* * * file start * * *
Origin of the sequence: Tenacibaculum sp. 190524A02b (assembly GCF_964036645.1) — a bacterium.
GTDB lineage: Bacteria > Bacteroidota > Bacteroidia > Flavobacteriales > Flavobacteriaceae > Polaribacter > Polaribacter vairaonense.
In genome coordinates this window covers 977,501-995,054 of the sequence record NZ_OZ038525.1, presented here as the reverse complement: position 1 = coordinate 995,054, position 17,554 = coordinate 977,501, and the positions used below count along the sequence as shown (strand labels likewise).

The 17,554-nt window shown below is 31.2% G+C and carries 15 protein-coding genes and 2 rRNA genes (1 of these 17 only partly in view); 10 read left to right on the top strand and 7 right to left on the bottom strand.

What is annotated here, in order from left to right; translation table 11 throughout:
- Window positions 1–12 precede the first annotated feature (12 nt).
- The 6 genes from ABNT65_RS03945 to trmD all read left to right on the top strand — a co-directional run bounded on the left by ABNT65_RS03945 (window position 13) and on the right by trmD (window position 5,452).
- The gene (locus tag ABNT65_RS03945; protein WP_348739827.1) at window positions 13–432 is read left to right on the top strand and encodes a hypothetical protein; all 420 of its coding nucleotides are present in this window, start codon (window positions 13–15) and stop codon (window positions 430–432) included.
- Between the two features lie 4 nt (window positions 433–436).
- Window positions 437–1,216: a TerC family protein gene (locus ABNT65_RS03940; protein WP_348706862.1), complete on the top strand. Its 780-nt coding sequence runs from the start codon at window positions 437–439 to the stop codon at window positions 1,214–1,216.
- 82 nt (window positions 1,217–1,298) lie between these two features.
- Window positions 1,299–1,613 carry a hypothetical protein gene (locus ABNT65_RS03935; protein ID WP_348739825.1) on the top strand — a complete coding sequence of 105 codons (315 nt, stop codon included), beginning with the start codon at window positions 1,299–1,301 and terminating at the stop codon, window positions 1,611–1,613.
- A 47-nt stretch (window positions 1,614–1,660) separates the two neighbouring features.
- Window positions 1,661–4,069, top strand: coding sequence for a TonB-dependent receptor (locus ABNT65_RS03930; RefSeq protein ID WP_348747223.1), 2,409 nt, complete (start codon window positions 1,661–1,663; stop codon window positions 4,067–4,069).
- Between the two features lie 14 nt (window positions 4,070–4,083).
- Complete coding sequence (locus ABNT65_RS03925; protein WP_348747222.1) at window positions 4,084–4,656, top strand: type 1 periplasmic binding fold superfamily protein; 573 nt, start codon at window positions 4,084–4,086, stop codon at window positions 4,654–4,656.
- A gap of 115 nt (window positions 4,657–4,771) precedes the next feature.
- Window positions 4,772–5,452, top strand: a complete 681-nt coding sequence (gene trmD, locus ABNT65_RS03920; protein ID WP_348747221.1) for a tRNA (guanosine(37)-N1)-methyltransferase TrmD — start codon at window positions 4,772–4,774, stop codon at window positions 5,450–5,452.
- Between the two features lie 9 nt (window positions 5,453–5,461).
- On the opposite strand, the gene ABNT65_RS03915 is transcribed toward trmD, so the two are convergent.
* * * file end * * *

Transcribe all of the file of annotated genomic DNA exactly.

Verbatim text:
Origin of the sequence: Tenacibaculum sp. 190524A02b (assembly GCF_964036645.1) — a bacterium.
GTDB lineage: Bacteria > Bacteroidota > Bacteroidia > Flavobacteriales > Flavobacteriaceae > Polaribacter > Polaribacter vairaonense.
In genome coordinates this window covers 977,501-995,054 of the sequence record NZ_OZ038525.1, presented here as the reverse complement: position 1 = coordinate 995,054, position 17,554 = coordinate 977,501, and the positions used below count along the sequence as shown (strand labels likewise).

The 17,554-nt window shown below is 31.2% G+C and carries 15 protein-coding genes and 2 rRNA genes (1 of these 17 only partly in view); 10 read left to right on the top strand and 7 right to left on the bottom strand.

What is annotated here, in order from left to right; translation table 11 throughout:
- Window positions 1–12 precede the first annotated feature (12 nt).
- The 6 genes from ABNT65_RS03945 to trmD all read left to right on the top strand — a co-directional run bounded on the left by ABNT65_RS03945 (window position 13) and on the right by trmD (window position 5,452).
- The gene (locus tag ABNT65_RS03945; protein WP_348739827.1) at window positions 13–432 is read left to right on the top strand and encodes a hypothetical protein; all 420 of its coding nucleotides are present in this window, start codon (window positions 13–15) and stop codon (window positions 430–432) included.
- Between the two features lie 4 nt (window positions 433–436).
- Window positions 437–1,216: a TerC family protein gene (locus ABNT65_RS03940; protein WP_348706862.1), complete on the top strand. Its 780-nt coding sequence runs from the start codon at window positions 437–439 to the stop codon at window positions 1,214–1,216.
- 82 nt (window positions 1,217–1,298) lie between these two features.
- Window positions 1,299–1,613 carry a hypothetical protein gene (locus ABNT65_RS03935; protein ID WP_348739825.1) on the top strand — a complete coding sequence of 105 codons (315 nt, stop codon included), beginning with the start codon at window positions 1,299–1,301 and terminating at the stop codon, window positions 1,611–1,613.
- A 47-nt stretch (window positions 1,614–1,660) separates the two neighbouring features.
- Window positions 1,661–4,069, top strand: coding sequence for a TonB-dependent receptor (locus ABNT65_RS03930; RefSeq protein ID WP_348747223.1), 2,409 nt, complete (start codon window positions 1,661–1,663; stop codon window positions 4,067–4,069).
- Between the two features lie 14 nt (window positions 4,070–4,083).
- Complete coding sequence (locus ABNT65_RS03925; protein WP_348747222.1) at window positions 4,084–4,656, top strand: type 1 periplasmic binding fold superfamily protein; 573 nt, start codon at window positions 4,084–4,086, stop codon at window positions 4,654–4,656.
- A gap of 115 nt (window positions 4,657–4,771) precedes the next feature.
- Window positions 4,772–5,452, top strand: a complete 681-nt coding sequence (gene trmD, locus ABNT65_RS03920; protein ID WP_348747221.1) for a tRNA (guanosine(37)-N1)-methyltransferase TrmD — start codon at window positions 4,772–4,774, stop codon at window positions 5,450–5,452.
- Between the two features lie 9 nt (window positions 5,453–5,461).
- On the opposite strand, the gene ABNT65_RS03915 is transcribed toward trmD, so the two are convergent.